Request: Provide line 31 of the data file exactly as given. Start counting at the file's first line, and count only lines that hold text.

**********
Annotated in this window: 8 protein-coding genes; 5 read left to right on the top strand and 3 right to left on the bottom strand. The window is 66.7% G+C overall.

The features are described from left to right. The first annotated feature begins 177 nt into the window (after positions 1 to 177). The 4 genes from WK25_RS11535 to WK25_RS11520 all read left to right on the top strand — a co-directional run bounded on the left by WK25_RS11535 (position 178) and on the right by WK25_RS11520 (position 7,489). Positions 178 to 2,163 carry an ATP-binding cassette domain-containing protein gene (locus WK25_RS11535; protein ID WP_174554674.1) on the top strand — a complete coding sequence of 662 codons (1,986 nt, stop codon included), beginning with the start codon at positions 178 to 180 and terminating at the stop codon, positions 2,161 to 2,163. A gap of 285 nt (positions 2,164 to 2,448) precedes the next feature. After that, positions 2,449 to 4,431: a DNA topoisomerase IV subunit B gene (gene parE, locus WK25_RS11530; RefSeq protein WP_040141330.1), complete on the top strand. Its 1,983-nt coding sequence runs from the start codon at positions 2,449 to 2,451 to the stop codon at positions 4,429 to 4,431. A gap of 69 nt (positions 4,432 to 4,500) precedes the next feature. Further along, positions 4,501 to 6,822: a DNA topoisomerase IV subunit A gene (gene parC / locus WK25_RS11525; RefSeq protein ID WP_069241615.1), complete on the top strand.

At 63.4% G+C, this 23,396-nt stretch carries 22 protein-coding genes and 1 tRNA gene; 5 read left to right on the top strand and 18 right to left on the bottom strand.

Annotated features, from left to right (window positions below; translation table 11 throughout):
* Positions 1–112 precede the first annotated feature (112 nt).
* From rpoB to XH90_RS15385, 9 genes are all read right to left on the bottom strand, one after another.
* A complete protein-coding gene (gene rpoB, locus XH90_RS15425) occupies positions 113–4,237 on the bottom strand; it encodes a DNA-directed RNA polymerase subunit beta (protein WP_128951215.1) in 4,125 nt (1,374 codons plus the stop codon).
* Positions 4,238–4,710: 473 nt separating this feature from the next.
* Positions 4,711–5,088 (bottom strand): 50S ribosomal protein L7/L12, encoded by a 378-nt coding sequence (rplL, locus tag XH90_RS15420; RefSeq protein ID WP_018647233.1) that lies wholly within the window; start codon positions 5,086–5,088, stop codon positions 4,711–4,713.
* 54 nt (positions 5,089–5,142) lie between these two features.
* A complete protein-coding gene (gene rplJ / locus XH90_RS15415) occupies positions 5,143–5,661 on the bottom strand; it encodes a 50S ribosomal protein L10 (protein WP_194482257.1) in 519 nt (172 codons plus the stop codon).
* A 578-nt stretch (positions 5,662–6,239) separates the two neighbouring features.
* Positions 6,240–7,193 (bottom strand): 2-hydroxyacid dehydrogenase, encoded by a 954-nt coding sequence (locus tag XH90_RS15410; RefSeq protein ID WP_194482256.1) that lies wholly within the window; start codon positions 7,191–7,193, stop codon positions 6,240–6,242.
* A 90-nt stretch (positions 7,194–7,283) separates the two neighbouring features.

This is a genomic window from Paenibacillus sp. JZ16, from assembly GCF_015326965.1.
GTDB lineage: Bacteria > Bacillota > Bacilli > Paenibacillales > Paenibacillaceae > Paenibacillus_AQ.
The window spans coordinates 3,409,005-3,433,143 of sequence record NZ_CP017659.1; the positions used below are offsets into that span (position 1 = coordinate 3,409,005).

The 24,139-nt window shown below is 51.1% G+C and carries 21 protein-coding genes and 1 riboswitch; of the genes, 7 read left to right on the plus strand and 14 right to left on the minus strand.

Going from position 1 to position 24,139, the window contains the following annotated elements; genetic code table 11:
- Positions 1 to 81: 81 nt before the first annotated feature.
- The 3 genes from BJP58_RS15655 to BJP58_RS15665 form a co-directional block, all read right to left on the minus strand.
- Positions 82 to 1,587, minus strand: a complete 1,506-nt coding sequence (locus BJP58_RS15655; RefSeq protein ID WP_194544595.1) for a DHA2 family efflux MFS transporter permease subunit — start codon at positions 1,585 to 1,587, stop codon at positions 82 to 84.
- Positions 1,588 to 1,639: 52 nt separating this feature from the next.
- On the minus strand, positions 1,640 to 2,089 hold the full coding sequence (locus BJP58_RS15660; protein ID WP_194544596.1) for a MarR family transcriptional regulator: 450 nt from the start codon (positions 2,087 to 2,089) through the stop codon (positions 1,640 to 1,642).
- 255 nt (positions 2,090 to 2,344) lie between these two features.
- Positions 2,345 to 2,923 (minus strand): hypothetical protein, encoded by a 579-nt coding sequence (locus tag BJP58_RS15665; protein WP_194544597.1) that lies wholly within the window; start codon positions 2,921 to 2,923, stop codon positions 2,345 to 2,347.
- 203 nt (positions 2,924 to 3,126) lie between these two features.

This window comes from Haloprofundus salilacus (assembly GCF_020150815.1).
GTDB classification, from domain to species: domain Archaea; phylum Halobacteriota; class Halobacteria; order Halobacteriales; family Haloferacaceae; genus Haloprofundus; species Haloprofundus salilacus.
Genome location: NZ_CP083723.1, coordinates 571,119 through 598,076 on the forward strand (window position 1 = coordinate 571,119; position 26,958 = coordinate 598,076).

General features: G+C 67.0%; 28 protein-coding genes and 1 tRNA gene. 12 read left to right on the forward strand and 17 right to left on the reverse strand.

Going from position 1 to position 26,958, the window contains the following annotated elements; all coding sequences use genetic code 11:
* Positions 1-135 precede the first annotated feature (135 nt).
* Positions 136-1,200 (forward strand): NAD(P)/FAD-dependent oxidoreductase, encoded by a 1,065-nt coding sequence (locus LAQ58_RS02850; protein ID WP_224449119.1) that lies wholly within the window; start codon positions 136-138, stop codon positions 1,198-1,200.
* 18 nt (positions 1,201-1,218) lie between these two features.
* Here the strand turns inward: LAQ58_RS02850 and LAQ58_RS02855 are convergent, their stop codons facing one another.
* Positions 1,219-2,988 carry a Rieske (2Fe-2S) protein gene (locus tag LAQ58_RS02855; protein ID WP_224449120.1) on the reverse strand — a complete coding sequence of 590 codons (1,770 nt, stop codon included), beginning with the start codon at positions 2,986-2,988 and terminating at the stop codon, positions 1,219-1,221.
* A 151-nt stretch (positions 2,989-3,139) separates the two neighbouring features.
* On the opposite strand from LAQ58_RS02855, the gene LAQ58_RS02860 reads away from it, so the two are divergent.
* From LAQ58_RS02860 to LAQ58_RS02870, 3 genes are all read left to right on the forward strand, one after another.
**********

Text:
General features: G+C 67.0%; 28 protein-coding genes and 1 tRNA gene. 12 read left to right on the forward strand and 17 right to left on the reverse strand.